The French president, Emmanuel Macron, proposed this Thursday to give limited autonomy and “within the Republic” to the island of Corsica, so that it can have regulatory capacity over transferred powers, and the history and “particularity” of the island within the French Constitution.

In a two-day visit to the island, Macron has shown himself in favor of granting this autonomy, with conditions: it must be “fully Corsican” (without influence from other “Mediterranean territories”) and it will not be done “without the State or against the French State,” said the French president in a speech in Ajaccio before the Assembly, controlled by a nationalist majority.

This movement, which would require a reform of the Constitution, would recognize in the text the “insular, historical, linguistic and cultural community” of Corsica. Macron has said: “Let us have the audacity to build autonomy for Corsica.” He also said that “the status quo would be a failure for everyone.”

The president’s maneuver, which he described in his speech before parliamentarians as a “historic moment”, improves the current status of the island, but he also does not give in to the key demands demanded by the nationalist parties, such as recognition of resident status, the co-official status of the Corsican language and the inclusion of the notion of the Corsican people in the Constitution.

Corsica is the fourth largest island in the Mediterranean, Napoleon Bonaparte was born there in 1769, and it has gone from being part of a region with Marseille to achieving a special status. Since January 2018, Corsica is considered a territorial community, and manages new competencies such as sports, transport, culture and the environment.

The island Executive has been led since 2015 by Gilles Simeoni, who heads a coalition of nationalist parties. He was re-elected in 2021 and defends this statute as “an aspiration of the Corsican people.” The statute of autonomy that we demand is part of the French Republic,” Simeoni told the president. The right-wing opposition was limited to demanding an adaptation of French laws to the specificity of the island. According to Bruno Retailleau, of the conservative group of Los Republicans, the nationalists’ requests “cross red lines.”

Regarding the demands of the nationalists, Emmanuel Macron has recognized the need to promote the Corsican language, but it will not be recognized as a co-official language. “With this unprecedented constitutional recognition, I hope that the Corsican language can be better taught and placed at the center of the life of every Corsican,” said the president.

Political scientist André Fazi said in the pages of the newspaper Libération that Macron “is trying to find a difficult balance. From a symbolic point of view, the nationalist majority will be disappointed by the lack of progress on the Corsican language or the notion of the Corsican people.” From a practical point of view, he “gives elected officials a certain normative power”, such as that enjoyed by some overseas territories.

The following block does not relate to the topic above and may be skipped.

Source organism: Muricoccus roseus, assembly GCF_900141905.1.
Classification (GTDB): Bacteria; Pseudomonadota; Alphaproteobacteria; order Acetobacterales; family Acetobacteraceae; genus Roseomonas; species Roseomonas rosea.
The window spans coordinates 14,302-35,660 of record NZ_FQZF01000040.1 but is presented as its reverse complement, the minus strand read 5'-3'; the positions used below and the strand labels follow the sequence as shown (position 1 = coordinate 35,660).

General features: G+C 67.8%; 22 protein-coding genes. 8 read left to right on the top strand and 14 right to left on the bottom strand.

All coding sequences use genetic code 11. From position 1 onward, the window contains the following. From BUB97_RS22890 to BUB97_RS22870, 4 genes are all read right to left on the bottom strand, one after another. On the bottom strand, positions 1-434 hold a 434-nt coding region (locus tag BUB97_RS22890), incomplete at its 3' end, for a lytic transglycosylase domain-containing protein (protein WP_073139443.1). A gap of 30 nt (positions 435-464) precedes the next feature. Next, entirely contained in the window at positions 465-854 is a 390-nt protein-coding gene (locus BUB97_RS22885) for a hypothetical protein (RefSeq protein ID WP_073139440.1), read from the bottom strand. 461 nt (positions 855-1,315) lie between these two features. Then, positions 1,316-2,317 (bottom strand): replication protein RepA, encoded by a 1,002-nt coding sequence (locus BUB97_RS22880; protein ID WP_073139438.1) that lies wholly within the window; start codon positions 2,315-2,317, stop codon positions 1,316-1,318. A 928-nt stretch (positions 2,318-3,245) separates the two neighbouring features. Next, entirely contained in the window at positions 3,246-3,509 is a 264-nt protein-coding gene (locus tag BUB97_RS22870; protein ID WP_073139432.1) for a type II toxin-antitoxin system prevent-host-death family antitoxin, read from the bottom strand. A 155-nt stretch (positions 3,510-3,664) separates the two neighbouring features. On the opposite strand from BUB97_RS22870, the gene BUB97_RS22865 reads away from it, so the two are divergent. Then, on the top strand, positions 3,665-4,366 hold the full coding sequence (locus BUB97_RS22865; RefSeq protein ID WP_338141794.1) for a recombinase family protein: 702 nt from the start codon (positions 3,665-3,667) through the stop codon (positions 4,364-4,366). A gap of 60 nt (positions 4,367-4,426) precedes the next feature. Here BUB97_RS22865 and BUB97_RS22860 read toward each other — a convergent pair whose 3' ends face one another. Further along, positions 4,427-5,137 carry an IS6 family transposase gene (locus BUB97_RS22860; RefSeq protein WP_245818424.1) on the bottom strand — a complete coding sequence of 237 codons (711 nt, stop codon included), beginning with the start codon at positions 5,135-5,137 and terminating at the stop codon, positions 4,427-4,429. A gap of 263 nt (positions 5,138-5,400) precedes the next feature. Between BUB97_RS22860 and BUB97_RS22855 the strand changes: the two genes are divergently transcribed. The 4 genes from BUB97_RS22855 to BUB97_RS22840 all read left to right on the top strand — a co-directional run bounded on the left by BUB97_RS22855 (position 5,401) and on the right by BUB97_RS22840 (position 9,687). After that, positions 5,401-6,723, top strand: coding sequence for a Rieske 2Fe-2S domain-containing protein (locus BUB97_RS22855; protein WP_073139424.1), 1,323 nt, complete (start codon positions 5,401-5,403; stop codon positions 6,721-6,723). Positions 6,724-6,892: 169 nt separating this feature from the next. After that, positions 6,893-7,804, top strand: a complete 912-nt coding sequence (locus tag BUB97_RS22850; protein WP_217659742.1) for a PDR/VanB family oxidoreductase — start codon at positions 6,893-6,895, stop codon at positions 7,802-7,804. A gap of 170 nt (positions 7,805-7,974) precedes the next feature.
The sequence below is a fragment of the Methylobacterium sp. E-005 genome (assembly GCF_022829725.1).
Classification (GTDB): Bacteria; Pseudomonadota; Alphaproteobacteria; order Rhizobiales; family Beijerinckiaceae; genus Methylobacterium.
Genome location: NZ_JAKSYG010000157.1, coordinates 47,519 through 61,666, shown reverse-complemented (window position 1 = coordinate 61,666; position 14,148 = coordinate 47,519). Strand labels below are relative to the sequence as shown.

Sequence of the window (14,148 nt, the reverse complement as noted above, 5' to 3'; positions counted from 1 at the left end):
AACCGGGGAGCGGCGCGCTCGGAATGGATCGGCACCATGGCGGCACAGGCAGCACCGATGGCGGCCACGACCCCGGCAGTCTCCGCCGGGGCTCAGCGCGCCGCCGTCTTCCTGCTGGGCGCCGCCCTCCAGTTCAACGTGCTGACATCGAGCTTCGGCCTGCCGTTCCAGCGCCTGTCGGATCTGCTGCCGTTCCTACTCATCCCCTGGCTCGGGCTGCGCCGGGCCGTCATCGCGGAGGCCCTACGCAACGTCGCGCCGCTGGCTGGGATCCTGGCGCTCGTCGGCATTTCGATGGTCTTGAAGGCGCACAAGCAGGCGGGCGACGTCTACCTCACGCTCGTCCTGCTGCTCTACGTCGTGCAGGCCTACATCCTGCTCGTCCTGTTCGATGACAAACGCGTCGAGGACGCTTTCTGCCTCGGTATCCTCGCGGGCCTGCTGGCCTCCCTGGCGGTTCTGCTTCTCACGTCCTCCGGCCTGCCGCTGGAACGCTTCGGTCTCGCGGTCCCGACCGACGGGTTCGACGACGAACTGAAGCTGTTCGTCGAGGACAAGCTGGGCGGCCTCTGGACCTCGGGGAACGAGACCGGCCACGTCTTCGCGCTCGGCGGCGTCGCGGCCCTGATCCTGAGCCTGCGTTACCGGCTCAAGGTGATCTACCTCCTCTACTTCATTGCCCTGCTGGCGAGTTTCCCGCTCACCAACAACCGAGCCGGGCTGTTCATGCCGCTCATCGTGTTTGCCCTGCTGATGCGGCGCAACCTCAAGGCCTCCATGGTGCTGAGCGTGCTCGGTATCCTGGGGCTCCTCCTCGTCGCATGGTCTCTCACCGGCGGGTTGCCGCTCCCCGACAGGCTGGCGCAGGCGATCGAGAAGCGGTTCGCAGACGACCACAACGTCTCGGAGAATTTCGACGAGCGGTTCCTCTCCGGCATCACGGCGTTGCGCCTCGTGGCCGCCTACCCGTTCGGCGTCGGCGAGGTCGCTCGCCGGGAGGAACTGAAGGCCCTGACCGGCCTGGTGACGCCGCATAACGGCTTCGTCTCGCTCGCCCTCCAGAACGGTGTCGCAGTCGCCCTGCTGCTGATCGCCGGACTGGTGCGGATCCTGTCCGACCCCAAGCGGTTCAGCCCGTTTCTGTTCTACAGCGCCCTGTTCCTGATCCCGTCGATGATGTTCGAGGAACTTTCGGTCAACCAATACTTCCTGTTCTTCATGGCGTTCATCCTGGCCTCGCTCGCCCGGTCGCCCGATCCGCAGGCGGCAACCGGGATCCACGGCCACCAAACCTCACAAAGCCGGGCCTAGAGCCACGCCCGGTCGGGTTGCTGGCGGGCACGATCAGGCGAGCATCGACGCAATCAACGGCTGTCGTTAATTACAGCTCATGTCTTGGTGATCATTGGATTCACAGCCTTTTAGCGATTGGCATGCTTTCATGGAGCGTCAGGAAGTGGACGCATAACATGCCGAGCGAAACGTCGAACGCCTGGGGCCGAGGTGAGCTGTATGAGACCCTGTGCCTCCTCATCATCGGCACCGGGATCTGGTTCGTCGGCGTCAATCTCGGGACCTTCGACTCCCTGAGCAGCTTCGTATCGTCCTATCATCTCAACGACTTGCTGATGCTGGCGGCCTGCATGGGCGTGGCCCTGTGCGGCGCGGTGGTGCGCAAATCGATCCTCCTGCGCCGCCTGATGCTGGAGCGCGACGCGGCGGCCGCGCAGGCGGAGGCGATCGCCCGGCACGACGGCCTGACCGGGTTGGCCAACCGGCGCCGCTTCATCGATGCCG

It gives Corsica the possibility of adapting the law or repealing it in some aspects within some transferred powers, under the control of the Constitutional Council, but without the need to go through that of the French Parliament. Macron has not specified what these powers would be, although they could be “in areas such as urban planning, transport or agriculture,” according to Fazi.

Macron was in favor of “going through a new stage” in relations between the island and the State and at the same time “fully anchoring Corsica in the Republic”. Tensions with Paris grew after the death in prison in March 2022 of militant Yvan Colonna, a symbol for nationalists, sentenced to life imprisonment for the murder of prefect Claude Érignac in 1998. His death sparked a wave of unrest.

The Government and the island’s authorities have been working on the creation of this statute for a year. The road until, as Macron intends, this Corsican specificity is included in the Constitution is long and uncertain, since it implies a reform of it.

The president has given the island’s politicians six months to work on a proposal (he said “without red lines”) on the new status of Corsica. “It is your wish, I share it and make it mine,” he said. This document will have to be validated by the Government.

Afterwards, it will have to be voted on first in the National Assembly and the Senate. To move forward, you need a majority in both chambers. It should then be adopted by referendum or voted on by a three-fifths vote in Congress.

The only limit that Macron has placed on the Corsicans in the drafting of this statute, he said, is “the ideal of the Republic, which must be strong enough to know how to better accommodate the aspirations and uniqueness of Corsica.”

Macron also participated in a tribute to the Corsican resistance, as this year commemorates the 80th anniversary of the liberation of the island from Nazi occupation, in October 1943. Thursday’s is the fourth visit that Macron has made to Corsica. In 2018, the president already proposed mentioning the island in the Constitution, but the idea did not go ahead. This Thursday, unlike his other visits, he ended his speech with “long live Corsica”, “long live France” and “long live the Republic”.